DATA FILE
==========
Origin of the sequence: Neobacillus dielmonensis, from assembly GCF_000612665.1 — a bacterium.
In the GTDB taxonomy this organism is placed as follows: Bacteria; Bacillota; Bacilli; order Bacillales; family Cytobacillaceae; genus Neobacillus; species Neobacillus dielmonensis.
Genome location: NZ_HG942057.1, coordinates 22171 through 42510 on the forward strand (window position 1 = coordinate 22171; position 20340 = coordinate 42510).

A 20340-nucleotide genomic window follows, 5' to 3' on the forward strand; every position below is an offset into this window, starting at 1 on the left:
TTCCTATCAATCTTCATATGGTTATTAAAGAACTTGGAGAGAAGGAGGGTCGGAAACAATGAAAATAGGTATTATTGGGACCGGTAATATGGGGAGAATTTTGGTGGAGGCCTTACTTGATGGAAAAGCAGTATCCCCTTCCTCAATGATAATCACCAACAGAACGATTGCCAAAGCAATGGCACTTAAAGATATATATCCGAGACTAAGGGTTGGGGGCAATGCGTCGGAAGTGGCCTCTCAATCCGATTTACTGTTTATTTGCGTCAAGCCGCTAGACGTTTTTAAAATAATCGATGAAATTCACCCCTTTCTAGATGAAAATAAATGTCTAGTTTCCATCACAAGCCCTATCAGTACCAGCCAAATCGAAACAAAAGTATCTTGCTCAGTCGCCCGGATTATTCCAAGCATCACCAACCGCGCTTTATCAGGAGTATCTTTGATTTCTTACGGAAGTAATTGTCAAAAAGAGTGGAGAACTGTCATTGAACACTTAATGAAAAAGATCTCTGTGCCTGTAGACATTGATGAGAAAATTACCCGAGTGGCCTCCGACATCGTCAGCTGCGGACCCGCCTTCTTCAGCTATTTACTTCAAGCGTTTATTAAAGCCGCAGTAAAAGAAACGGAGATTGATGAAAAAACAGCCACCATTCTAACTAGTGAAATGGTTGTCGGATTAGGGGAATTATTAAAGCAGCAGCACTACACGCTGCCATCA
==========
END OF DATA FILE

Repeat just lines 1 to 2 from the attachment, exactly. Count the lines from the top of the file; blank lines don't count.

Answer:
Origin of the sequence: Neobacillus dielmonensis, from assembly GCF_000612665.1 — a bacterium.
In the GTDB taxonomy this organism is placed as follows: Bacteria; Bacillota; Bacilli; order Bacillales; family Cytobacillaceae; genus Neobacillus; species Neobacillus dielmonensis.